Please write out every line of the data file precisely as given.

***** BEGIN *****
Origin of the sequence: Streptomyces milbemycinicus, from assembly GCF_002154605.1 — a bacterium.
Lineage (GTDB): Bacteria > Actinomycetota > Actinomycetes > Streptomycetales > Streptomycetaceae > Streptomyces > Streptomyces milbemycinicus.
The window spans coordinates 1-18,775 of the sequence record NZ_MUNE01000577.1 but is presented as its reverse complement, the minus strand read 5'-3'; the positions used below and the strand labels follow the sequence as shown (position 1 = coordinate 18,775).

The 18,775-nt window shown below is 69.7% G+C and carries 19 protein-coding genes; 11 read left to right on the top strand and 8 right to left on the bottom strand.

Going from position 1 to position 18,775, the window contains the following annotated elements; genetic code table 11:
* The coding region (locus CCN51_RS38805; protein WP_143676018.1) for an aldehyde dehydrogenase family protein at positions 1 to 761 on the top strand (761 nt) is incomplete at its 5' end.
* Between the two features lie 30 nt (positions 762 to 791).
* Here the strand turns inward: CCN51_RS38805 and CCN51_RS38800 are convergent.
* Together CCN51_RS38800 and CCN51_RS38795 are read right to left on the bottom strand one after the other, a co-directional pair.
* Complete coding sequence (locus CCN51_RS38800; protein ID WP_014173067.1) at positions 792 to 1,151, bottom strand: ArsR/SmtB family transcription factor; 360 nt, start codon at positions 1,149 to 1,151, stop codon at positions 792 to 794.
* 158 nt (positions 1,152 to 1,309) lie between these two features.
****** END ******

Origin of the sequence: Streptomyces milbemycinicus, from assembly GCF_002154605.1 — a bacterium.
Lineage (GTDB): Bacteria > Actinomycetota > Actinomycetes > Streptomycetales > Streptomycetaceae > Streptomyces > Streptomyces milbemycinicus.
The window spans coordinates 1-18,775 of the sequence record NZ_MUNE01000577.1 but is presented as its reverse complement, the minus strand read 5'-3'; the positions used below and the strand labels follow the sequence as shown (position 1 = coordinate 18,775).

The 18,775-nt window shown below is 69.7% G+C and carries 19 protein-coding genes; 11 read left to right on the top strand and 8 right to left on the bottom strand.

Going from position 1 to position 18,775, the window contains the following annotated elements; genetic code table 11:
* The coding region (locus CCN51_RS38805; protein WP_143676018.1) for an aldehyde dehydrogenase family protein at positions 1 to 761 on the top strand (761 nt) is incomplete at its 5' end.
* Between the two features lie 30 nt (positions 762 to 791).
* Here the strand turns inward: CCN51_RS38805 and CCN51_RS38800 are convergent.
* Together CCN51_RS38800 and CCN51_RS38795 are read right to left on the bottom strand one after the other, a co-directional pair.
* Complete coding sequence (locus CCN51_RS38800; protein ID WP_014173067.1) at positions 792 to 1,151, bottom strand: ArsR/SmtB family transcription factor; 360 nt, start codon at positions 1,149 to 1,151, stop codon at positions 792 to 794.
* 158 nt (positions 1,152 to 1,309) lie between these two features.